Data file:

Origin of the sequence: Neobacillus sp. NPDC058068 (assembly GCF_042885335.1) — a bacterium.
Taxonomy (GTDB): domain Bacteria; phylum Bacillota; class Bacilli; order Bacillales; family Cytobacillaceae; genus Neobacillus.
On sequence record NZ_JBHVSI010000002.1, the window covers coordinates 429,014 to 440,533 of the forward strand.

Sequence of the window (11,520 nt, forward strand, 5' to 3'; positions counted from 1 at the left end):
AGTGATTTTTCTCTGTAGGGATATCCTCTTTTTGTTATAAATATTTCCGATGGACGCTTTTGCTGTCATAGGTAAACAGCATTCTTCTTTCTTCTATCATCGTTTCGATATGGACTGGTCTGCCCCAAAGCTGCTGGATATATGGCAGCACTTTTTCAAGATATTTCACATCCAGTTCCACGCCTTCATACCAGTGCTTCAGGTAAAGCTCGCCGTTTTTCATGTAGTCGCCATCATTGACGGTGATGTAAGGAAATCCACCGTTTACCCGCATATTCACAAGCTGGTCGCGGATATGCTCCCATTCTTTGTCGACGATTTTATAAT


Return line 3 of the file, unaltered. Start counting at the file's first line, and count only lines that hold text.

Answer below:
On sequence record NZ_JBHVSI010000002.1, the window covers coordinates 429,014 to 440,533 of the forward strand.